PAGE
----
I'm sure that's true in armed conflict and emergency service scenarios but perhaps there's too much nurturing of the satellites outside of those circumstances. There seems to be waves of false grief and vigils for victims of accidents and murders over the past ten or so years and to make it worse, the adults bring their young children along to lay flowers, cards and toys. That's going to affect them more than the actual death of a pupil or person they barely - or even never - knew. Kids are resilient and I don't think they should be dragged into the 'out-pourings' of grief when a simple explanation is all that's needed.
I've had the usual share of family, friend and acquaintance losses as well as seeing some early violent departures and never felt the need for subsequent group hugs, counselling and public displays of emotion. It's probably a generation thing although it's been going on for thousands of years.
stevef is offline  
The following users liked this post:
Old 7th Feb 2023, 18:38
  #73 (permalink)  
 
Join Date: Oct 1999
Location: Den Haag
Age: 56
Posts: 5,920
Received 207 Likes on 118 Posts
Originally Posted by pr00ne
The change over the past 50 years is precisely because of ridiculous stiff upper lip attitudes that suppressed emotion and reactions and led to multiple cases of suicide, depression, PTSD, mental illness and general breakdowns in health and well being. The cases of PTSD from the Falklands and NI are still coming to the surface and cost numerous lives and mental health well being. Thankfully it is different today, and today's younger people are far better equipped to cope and move on. More strength to their elbow!
I suspect the changes are more to do with the consequences of 20 years of continuous operational tours in the ME. You are correct that there are many cases of PTSD from the Falklands, but I would suggest that seeing your friends get their jaw shot off, or bayonetting a bunch of crying conscripts in a trench in the night, is somewhat more traumatic than learning that a bloke you never knew, on a ship youíve never been on, has topped himself.
212man is offline  
The following 5 users liked this post by 212man:
Old 7th Feb 2023, 18:50
  #74 (permalink)  
 
Join Date: May 2003
Location: London/Oxford/New York
Posts: 2,868
Received 110 Likes on 49 Posts
Originally Posted by 212man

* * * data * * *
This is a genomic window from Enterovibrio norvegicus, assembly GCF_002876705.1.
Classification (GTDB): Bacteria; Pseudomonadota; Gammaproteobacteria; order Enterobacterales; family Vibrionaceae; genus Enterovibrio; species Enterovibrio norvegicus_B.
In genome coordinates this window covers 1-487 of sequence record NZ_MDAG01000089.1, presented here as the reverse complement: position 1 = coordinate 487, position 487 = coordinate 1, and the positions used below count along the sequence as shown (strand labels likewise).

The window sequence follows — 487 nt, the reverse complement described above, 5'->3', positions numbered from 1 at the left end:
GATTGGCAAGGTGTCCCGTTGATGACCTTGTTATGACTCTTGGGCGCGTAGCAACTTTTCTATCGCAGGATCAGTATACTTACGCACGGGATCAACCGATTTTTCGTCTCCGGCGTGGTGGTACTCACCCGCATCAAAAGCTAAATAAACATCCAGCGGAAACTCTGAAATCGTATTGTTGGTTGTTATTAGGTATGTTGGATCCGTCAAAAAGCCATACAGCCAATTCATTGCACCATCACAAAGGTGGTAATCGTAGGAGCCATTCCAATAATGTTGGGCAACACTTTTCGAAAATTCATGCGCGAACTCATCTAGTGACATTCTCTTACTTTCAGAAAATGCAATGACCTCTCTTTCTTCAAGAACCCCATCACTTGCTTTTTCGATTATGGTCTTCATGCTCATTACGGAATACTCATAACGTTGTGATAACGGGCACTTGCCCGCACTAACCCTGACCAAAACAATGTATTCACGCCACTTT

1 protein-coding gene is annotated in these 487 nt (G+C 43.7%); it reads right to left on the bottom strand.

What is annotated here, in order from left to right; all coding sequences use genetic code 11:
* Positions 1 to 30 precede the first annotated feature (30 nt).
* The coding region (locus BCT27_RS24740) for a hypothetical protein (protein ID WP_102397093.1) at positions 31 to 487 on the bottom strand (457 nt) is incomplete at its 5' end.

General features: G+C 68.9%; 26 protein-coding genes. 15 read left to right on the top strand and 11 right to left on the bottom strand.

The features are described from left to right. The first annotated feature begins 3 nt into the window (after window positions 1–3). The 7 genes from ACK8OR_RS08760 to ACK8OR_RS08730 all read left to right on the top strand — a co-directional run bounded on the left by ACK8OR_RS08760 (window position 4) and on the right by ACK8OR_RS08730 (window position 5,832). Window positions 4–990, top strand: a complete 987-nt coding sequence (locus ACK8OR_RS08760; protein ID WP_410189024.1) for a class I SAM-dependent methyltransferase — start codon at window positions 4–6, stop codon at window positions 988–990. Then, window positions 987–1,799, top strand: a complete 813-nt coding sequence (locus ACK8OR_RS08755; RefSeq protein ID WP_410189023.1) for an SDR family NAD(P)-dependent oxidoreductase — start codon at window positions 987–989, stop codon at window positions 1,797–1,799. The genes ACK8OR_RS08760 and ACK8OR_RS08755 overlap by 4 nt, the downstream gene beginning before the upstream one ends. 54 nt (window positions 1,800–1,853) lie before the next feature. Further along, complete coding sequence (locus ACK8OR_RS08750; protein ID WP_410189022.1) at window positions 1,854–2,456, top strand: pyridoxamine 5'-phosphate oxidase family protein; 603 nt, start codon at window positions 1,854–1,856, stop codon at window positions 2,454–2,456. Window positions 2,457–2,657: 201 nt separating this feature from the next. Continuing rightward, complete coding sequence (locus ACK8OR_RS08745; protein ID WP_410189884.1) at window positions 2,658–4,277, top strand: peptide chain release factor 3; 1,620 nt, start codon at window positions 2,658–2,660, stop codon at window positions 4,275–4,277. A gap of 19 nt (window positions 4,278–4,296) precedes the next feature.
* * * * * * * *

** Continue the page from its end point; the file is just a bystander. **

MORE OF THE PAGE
I suspect the changes are more to do with the consequences of 20 years of continuous operational tours in the ME. You are correct that there are many cases of PTSD from the Falklands, but I would suggest that seeing your friends get their jaw shot off, or bayonetting a bunch of crying conscripts in a trench in the night, is somewhat more traumatic than learning that a bloke you never knew, on a ship youíve never been on, has topped himself.
Maybe, or maybe that you are just far less emphatic, caring and sympathetic than most?

I found the outpouring of emotion and grief at the death of Princess Diana to be a very strange reaction, but I find the expression of solidarity and compassion with those experiencing grief or loss a heart warming, uniting and overwhelmingly good thing.

No doubt you would just dismiss it as mere virtual signalling.

pr00ne is online now  
Old 7th Feb 2023, 18:57
  #75 (permalink)  
 
Join Date: Oct 1999
Location: Den Haag
Age: 56
Posts: 5,920
Received 207 Likes on 118 Posts
Originally Posted by pr00ne
Maybe, or maybe that you are just far less emphatic, caring and sympathetic than most?

I found the outpouring of emotion and grief at the death of Princess Diana to be a very strange reaction, but I find the expression of solidarity and compassion with those experiencing grief or loss a heart warming, uniting and overwhelmingly good thing.

No doubt you would just dismiss it as mere virtual signalling.
I think Iím pretty empathetic and sympathetic in general, and I also found the response to Dianaís death strange. But Iím not sure showing compassion for people experiencing grief they donít really have a right to experience is appropriate.